Plus, the <expleteive> gas company dug up part of the front yard again this year to replace the gas lines in the neighborhood. So I have a big straw-covered spot prominently in the middle of the front yard. There is some new growth already, but I doubt it'll be filled in before Halloween.

They did some work a couple years ago after I'd already set up and they asked if I could move a headstone over to that spot :D
 

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Prince of Arkham Asylum
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Discussion Starter #10
I had the same problem with a big dead patch under each pillar. My solution was to cut square blocks from a 2x4 and screw them to each corner on the bottom. After being up for 3 weeks on only had small 4 inch dead spots instead of a giant spot. You couldn't really notice because of the grass. And, as a plus, it made it much easier to feed the extension cords in.
This is what I'm talking about. :) I'd imagine this would help considerably. I like Mapleton's idea of threaded rod too, but that would require a high level of accuracy when driving in the rods that I think might be more difficult given the weight of the pillars. Given the size I can't lift them off the ground making that solution really difficult.

lilibat - No dead grass after two months of no water or light? Do you have astroturf in your front yard? :) I'm not sure how this is possible, but would love to know how you accomplish this!

Here's a follow up question for the group. How do you anchor these suckers to the ground? I have my own solution, but curious what others do. My fear is not only the potential for a strong gust of wind, but also an unwitting kid leaning on one pushing the whole thing over causing damage to some of my favorite stones within the height's distance, or worse yet pulling it down on himself and getting seriously hurt.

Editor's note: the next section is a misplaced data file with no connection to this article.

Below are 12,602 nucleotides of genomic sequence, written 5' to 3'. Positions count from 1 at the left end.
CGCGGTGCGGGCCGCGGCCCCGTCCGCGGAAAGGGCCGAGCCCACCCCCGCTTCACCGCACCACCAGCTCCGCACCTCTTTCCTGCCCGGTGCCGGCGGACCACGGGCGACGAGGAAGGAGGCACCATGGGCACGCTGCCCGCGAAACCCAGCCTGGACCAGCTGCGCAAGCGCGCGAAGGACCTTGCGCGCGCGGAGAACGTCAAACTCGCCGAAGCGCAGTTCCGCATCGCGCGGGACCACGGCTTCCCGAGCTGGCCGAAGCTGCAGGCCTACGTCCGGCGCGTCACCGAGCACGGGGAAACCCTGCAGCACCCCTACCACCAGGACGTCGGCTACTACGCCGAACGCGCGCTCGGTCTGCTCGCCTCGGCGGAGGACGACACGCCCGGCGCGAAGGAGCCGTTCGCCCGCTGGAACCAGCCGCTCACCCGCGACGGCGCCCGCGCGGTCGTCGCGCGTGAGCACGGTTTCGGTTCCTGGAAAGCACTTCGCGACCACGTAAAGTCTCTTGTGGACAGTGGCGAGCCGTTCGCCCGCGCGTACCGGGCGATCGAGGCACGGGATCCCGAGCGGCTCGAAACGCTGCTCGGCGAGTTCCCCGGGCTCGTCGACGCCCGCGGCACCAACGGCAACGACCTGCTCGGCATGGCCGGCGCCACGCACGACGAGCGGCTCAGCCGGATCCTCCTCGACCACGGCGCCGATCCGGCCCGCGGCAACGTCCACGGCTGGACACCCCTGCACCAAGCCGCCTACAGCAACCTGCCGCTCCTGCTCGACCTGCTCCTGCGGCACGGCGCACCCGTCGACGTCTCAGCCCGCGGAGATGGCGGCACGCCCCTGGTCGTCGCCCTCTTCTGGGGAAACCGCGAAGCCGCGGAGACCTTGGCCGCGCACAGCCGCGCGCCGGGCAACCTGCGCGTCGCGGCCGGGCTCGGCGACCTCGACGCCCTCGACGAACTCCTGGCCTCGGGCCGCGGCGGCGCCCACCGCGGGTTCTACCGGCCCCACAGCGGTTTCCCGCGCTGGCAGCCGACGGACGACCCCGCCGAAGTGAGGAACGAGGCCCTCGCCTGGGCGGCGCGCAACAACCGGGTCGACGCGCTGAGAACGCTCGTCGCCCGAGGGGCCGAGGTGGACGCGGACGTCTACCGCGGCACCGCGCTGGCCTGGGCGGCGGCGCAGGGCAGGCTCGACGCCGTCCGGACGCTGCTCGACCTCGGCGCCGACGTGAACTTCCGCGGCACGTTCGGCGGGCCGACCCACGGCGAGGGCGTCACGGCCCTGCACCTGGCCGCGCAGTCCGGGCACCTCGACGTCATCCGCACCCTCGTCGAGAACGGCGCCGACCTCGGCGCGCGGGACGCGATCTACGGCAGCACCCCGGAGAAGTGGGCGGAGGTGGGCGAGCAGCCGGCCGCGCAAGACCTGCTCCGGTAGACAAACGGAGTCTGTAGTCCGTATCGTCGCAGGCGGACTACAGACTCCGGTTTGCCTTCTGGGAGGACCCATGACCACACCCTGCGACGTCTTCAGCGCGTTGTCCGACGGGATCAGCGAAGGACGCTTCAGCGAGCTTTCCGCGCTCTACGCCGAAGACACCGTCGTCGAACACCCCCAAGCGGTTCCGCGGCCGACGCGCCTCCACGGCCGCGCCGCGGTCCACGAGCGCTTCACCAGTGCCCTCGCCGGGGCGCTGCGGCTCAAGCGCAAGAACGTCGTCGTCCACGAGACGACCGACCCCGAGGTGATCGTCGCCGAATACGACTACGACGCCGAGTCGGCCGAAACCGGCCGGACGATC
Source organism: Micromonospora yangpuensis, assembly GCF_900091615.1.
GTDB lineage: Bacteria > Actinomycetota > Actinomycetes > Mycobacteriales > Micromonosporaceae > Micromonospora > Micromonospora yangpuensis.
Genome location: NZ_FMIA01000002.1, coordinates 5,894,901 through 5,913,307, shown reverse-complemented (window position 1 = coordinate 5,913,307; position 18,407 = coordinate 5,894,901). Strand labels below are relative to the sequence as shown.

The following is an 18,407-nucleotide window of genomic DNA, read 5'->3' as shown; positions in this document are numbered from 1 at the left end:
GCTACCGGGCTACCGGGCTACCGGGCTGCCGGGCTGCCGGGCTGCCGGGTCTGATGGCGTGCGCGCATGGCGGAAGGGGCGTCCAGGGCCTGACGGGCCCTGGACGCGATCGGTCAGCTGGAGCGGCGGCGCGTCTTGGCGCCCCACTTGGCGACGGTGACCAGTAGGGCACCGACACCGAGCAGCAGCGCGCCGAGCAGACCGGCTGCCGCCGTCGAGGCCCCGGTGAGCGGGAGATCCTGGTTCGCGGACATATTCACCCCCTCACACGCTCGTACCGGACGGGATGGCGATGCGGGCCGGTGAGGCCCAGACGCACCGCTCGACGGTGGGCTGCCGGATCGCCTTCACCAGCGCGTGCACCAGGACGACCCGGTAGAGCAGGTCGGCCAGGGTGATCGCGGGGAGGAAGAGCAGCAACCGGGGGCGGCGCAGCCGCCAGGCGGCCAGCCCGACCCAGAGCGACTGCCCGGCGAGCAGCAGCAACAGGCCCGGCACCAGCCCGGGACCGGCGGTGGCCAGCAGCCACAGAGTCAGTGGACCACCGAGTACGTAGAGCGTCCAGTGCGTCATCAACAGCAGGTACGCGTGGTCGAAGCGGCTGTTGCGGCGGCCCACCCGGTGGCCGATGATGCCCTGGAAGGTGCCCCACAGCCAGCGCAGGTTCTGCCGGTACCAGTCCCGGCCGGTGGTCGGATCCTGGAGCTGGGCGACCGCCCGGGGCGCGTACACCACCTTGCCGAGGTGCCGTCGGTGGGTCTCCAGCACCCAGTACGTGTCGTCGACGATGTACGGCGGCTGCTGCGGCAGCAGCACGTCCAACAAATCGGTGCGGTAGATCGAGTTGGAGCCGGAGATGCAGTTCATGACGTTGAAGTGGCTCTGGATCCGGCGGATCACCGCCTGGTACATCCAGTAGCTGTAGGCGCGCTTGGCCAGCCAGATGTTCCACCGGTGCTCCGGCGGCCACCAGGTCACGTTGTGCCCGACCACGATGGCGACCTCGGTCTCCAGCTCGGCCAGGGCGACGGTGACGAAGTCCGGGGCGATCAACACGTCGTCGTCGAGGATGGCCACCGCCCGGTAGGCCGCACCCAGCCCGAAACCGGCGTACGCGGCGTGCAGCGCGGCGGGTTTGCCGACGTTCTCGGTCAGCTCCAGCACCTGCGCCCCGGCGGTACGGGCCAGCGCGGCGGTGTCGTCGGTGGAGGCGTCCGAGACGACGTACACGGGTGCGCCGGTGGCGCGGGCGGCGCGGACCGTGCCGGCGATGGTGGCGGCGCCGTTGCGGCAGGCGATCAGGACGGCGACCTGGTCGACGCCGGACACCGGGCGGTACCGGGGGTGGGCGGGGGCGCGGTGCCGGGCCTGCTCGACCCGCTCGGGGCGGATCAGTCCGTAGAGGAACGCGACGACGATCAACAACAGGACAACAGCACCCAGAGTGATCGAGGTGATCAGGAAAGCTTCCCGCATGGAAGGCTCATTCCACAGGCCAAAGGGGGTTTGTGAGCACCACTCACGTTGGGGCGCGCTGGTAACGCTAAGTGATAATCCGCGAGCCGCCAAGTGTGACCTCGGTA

Mine are roughly 7 ft tall, so stabilization is critical to avoid a major problem. With that height, the center of gravity is obviously higher making them more susceptible to blowing or falling over. No problems yet in two years with my current setup. I first stake them to the ground with some simple aluminum garden stakes, and then weigh them down from the inside with two large and heavy paving stones. This year I've ordered longer rebar J hooks that I'll use in place of the more flimsy garden stakes which I can literally bend with my hands.

Anyone else have anything that works great for you?
 

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Joker I have similar pillars we use rebar and stakes and there is a 12 foot long cemetary sign that is on top of them it never EVER fails that after I put them up the winds come and they always end up falling down. We have tried different things. I dont know what to do to keep them up. Next year is out last halloween in this house. We are moving out of state and I will not be taking them.
 

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The base of my columns are a 2x4 square with an additional cross in the middle. Kind of like a capital H with the ends covered. I also added an access door on the back. I drilled two holes through the middle 2x4 and put camping stakes into the ground, then added a 50lb bag of sand on top. My columns are about 7 feet tall and they don't even budge in the wind. IMG_3622.jpg